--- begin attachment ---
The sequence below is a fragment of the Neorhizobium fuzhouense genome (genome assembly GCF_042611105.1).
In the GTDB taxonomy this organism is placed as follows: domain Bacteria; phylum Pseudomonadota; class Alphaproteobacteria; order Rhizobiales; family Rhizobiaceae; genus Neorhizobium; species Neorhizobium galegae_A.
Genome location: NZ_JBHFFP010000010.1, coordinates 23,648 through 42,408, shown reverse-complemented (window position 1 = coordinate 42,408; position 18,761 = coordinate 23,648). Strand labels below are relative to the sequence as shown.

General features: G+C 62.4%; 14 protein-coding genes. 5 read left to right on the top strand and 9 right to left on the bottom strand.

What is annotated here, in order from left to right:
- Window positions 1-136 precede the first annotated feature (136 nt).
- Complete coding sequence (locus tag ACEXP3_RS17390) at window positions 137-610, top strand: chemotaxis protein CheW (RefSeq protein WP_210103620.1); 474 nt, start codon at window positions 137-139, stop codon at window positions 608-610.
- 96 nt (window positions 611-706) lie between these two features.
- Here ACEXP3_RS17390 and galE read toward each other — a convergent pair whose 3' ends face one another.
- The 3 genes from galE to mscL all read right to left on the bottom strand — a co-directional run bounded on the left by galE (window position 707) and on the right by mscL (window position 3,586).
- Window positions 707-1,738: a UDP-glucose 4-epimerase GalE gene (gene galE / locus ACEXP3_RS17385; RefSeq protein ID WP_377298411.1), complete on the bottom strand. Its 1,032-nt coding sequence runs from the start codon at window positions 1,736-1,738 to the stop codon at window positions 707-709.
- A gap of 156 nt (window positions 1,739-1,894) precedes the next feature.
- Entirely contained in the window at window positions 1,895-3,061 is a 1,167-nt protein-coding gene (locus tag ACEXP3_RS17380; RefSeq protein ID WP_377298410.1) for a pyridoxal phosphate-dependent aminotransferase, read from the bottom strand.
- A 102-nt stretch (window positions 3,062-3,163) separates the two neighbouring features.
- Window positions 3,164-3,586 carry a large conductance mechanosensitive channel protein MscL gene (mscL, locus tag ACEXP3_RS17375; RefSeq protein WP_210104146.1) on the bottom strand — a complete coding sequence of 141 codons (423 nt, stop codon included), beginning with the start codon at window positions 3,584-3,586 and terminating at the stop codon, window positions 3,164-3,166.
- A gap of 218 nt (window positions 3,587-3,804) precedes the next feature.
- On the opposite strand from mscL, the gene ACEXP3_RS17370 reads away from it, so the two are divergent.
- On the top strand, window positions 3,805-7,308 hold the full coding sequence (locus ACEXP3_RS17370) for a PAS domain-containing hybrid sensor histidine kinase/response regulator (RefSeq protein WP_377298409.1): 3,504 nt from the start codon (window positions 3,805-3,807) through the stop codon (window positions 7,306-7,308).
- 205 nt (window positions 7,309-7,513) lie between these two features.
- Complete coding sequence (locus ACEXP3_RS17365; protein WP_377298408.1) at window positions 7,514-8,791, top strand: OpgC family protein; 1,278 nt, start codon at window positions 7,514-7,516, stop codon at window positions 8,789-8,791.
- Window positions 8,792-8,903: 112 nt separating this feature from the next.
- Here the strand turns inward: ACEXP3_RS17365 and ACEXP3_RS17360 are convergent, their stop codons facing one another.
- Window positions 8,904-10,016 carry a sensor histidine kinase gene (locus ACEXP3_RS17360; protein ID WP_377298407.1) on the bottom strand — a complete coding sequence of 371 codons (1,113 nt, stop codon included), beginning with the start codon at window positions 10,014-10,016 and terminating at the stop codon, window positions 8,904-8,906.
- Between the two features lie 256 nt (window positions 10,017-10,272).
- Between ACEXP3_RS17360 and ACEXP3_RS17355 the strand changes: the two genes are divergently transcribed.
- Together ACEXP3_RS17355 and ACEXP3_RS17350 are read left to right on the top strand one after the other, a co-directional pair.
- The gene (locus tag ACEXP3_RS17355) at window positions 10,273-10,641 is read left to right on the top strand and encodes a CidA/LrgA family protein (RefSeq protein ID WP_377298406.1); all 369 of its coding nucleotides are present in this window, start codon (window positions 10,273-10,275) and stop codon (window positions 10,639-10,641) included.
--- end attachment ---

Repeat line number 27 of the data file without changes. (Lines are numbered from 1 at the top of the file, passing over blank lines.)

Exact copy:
- The gene (locus tag ACEXP3_RS17355) at window positions 10,273-10,641 is read left to right on the top strand and encodes a CidA/LrgA family protein (RefSeq protein ID WP_377298406.1); all 369 of its coding nucleotides are present in this window, start codon (window positions 10,273-10,275) and stop codon (window positions 10,639-10,641) included.